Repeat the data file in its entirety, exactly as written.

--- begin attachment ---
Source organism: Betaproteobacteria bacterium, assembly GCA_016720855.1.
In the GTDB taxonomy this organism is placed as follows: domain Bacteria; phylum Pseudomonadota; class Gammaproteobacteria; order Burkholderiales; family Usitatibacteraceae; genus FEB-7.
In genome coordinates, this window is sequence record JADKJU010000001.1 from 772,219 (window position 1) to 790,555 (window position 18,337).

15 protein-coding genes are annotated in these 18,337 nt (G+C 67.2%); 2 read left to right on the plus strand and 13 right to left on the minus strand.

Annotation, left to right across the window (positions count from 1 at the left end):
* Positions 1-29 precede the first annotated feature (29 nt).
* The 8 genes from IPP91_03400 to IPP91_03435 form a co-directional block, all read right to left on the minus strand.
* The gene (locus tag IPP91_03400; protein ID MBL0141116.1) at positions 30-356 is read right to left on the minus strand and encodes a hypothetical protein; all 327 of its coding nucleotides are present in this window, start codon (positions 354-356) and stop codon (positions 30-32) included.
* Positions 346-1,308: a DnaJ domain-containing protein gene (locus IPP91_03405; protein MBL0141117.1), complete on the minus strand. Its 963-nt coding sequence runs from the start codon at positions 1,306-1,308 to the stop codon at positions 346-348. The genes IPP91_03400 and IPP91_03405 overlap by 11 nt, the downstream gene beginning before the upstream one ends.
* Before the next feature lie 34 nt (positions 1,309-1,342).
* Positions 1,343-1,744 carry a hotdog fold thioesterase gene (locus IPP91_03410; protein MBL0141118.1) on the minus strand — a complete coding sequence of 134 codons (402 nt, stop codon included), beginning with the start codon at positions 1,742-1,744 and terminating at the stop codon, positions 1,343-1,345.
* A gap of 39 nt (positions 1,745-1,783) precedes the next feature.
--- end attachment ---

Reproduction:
Source organism: Betaproteobacteria bacterium, assembly GCA_016720855.1.
In the GTDB taxonomy this organism is placed as follows: domain Bacteria; phylum Pseudomonadota; class Gammaproteobacteria; order Burkholderiales; family Usitatibacteraceae; genus FEB-7.
In genome coordinates, this window is sequence record JADKJU010000001.1 from 772,219 (window position 1) to 790,555 (window position 18,337).

15 protein-coding genes are annotated in these 18,337 nt (G+C 67.2%); 2 read left to right on the plus strand and 13 right to left on the minus strand.

Annotation, left to right across the window (positions count from 1 at the left end):
* Positions 1-29 precede the first annotated feature (29 nt).
* The 8 genes from IPP91_03400 to IPP91_03435 form a co-directional block, all read right to left on the minus strand.
* The gene (locus tag IPP91_03400; protein ID MBL0141116.1) at positions 30-356 is read right to left on the minus strand and encodes a hypothetical protein; all 327 of its coding nucleotides are present in this window, start codon (positions 354-356) and stop codon (positions 30-32) included.
* Positions 346-1,308: a DnaJ domain-containing protein gene (locus IPP91_03405; protein MBL0141117.1), complete on the minus strand. Its 963-nt coding sequence runs from the start codon at positions 1,306-1,308 to the stop codon at positions 346-348. The genes IPP91_03400 and IPP91_03405 overlap by 11 nt, the downstream gene beginning before the upstream one ends.
* Before the next feature lie 34 nt (positions 1,309-1,342).
* Positions 1,343-1,744 carry a hotdog fold thioesterase gene (locus IPP91_03410; protein MBL0141118.1) on the minus strand — a complete coding sequence of 134 codons (402 nt, stop codon included), beginning with the start codon at positions 1,742-1,744 and terminating at the stop codon, positions 1,343-1,345.
* A gap of 39 nt (positions 1,745-1,783) precedes the next feature.